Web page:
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Five new ‘garden towns’ to share 3.7m of government funding

Five new garden towns that could collectively see 64,000 homes built across England will share £3.7m from the government to fast-track specialist survey and planning works. 

The government published their new garden towns prospectus last summer, which set out a list of criteria that local authorities and private sector partners must meet to receive backing and funding.

The prospectus said the government’s strategy will not be about creating ‘dormitory towns’ or places which just use the garden name as a ‘convenient label.’

Councils and groups from across England submitted over 100 proposals with the five taken forward receiving an initial £750,000 to help develop their plans.

The 5 successful bids are:

  • Grazeley Garden Settlement, delivering up to 15,000 homes
  • Hemel Garden Communities, delivering up to 11,000 homes
  • Easton Park Garden Community, North Uttlesford Garden Community and West of Braintree Garden Community, an opportunity to deliver up to 18,500 homes
  • Tewkesbury Ashchurch Garden Community, delivering up to 10,195 homes
  • Meecebrook, in the north of Stafford borough, delivering around 10,000 homes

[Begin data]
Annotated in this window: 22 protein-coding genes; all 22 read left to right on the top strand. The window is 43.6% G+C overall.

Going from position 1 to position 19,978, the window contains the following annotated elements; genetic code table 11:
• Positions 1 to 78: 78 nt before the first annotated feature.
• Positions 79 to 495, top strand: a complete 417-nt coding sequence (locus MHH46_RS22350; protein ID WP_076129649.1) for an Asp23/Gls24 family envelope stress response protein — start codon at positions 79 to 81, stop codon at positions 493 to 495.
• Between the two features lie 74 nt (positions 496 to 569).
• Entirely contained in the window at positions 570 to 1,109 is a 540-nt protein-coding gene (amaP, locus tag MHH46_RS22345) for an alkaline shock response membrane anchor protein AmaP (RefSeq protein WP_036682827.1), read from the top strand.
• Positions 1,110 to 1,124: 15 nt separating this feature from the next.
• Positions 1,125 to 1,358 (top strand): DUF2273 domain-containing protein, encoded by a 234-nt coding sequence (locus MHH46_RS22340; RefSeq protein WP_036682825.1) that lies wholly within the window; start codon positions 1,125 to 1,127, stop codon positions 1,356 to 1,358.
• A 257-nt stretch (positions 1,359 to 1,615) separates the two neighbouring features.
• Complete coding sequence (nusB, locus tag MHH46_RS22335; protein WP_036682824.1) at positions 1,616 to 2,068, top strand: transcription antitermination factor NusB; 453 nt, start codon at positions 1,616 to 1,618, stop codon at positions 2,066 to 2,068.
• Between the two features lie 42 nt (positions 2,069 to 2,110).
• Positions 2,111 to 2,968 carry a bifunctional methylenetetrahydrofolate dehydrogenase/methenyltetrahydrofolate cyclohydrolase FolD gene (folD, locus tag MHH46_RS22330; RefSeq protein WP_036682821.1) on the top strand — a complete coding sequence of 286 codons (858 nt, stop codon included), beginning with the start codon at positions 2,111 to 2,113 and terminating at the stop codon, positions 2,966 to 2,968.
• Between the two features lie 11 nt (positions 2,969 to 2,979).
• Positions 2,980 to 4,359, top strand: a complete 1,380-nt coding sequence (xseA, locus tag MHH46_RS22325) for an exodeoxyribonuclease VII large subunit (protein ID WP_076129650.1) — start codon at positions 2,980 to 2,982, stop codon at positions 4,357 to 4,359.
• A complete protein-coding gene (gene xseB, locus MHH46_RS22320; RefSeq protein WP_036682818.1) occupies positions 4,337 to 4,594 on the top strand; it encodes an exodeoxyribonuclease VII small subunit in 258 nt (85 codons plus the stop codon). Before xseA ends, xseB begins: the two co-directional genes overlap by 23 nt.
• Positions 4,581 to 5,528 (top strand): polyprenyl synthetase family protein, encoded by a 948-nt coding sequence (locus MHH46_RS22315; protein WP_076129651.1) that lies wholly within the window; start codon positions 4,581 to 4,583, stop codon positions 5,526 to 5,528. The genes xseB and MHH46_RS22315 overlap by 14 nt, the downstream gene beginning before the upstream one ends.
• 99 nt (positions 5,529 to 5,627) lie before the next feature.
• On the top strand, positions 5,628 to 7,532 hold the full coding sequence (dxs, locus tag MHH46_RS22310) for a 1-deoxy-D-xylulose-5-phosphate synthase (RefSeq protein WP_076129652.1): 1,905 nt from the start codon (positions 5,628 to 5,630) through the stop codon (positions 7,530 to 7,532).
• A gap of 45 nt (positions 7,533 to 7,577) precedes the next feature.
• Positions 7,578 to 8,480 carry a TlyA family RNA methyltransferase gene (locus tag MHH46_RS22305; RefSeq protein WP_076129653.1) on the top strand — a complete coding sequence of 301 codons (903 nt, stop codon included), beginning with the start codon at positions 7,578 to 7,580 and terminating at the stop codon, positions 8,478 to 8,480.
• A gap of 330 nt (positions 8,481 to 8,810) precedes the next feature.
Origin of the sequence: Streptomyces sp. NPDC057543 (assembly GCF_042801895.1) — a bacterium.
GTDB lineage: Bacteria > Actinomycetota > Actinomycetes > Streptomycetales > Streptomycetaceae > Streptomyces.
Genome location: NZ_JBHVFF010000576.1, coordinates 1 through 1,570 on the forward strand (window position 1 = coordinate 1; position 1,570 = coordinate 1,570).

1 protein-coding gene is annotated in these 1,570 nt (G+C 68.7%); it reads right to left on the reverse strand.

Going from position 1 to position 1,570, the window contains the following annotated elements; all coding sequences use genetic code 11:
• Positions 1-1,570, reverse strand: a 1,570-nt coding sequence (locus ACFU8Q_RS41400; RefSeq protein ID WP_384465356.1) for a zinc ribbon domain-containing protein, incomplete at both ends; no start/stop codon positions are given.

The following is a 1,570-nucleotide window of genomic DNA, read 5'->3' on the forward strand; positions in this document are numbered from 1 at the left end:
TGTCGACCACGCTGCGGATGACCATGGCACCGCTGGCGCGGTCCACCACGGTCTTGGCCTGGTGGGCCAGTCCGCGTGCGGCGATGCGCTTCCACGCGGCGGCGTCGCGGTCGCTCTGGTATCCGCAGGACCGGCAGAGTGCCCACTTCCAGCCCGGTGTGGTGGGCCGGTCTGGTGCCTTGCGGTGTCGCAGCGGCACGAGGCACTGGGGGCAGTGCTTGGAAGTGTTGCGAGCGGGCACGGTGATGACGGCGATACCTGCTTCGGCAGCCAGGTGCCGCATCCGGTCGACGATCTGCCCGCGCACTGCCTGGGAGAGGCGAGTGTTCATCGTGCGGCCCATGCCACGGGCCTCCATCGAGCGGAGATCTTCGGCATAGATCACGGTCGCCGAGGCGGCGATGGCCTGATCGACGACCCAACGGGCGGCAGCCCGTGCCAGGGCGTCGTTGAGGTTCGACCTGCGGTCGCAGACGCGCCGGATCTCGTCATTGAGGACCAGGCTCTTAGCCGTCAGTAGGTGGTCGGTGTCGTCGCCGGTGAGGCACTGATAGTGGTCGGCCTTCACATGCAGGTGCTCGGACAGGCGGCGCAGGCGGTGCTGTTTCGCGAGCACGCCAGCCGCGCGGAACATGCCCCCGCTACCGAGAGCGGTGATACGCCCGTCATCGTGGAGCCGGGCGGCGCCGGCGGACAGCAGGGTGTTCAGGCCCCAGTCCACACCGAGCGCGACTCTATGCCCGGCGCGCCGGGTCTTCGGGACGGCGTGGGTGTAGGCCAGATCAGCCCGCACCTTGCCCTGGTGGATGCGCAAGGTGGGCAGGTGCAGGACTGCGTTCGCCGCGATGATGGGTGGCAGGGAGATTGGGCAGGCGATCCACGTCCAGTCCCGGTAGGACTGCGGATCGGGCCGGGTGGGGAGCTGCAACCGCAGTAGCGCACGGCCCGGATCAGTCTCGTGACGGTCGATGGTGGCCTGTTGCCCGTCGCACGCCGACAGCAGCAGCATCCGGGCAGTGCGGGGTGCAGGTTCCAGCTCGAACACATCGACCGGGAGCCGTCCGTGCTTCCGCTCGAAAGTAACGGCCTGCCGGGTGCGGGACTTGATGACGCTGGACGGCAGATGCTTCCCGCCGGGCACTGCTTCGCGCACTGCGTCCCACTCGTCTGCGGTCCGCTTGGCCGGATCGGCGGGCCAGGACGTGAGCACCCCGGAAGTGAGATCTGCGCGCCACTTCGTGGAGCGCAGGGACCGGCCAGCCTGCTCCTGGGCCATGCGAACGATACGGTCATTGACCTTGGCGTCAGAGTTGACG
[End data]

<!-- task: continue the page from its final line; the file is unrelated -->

Minister of State for Housing Kit Malthouse MP said: ‘These new towns will not only provide homes for families, but will be vibrant communities where everyone, including neighbouring communities can benefit from new infrastructure – leaving a legacy for future generations to be proud of.

‘I congratulate these councils who have put forward ambitious proposals, which will build many thousands of high-quality homes, and am pleased to support them as they work to make these plans a reality.’

The government has been put under increasing pressure to build new towns if they are to meet their housebuilding target of 300,000 homes a year.

Last month, think tank the Policy Exchange claimed 15 new towns on the edge of London could provide much-needed affordable homes for millennials working in London.

However, a report released today (March 25) by the Campaign to Protect Rural England (CPRE) claims that more than one million homes could be built on ‘brownfield’ land in towns and cities instead.

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